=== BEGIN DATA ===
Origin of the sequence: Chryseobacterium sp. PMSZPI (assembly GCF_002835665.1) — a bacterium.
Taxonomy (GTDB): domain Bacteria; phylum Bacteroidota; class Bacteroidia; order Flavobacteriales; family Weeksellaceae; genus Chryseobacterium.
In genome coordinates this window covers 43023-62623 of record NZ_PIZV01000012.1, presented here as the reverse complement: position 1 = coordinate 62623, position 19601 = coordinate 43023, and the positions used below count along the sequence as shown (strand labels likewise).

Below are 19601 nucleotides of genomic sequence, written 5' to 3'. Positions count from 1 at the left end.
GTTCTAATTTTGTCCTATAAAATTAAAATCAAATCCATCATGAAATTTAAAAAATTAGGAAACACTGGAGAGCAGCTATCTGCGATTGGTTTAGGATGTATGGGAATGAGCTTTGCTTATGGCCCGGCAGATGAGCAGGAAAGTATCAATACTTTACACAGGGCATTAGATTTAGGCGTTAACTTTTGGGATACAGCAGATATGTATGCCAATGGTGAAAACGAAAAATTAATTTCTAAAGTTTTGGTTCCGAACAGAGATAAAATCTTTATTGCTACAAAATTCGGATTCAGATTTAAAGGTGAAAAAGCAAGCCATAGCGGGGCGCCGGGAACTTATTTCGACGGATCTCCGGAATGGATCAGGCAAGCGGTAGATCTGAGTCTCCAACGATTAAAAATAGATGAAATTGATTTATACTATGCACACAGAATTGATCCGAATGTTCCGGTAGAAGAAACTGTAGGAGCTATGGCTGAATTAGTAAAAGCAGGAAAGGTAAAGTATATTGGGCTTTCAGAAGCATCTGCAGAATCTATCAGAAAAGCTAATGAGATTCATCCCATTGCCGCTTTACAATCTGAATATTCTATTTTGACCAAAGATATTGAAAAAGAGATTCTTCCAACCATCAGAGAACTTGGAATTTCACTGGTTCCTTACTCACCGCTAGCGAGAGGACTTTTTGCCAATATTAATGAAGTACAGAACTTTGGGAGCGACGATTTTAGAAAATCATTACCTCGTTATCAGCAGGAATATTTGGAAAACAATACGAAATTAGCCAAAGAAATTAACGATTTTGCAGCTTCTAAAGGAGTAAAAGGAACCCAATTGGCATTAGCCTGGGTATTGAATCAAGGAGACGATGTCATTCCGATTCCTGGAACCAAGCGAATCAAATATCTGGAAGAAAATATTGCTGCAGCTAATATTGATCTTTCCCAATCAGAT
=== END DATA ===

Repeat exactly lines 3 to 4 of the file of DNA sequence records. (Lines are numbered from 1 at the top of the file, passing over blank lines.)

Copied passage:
In genome coordinates this window covers 43023-62623 of record NZ_PIZV01000012.1, presented here as the reverse complement: position 1 = coordinate 62623, position 19601 = coordinate 43023, and the positions used below count along the sequence as shown (strand labels likewise).

Below are 19601 nucleotides of genomic sequence, written 5' to 3'. Positions count from 1 at the left end.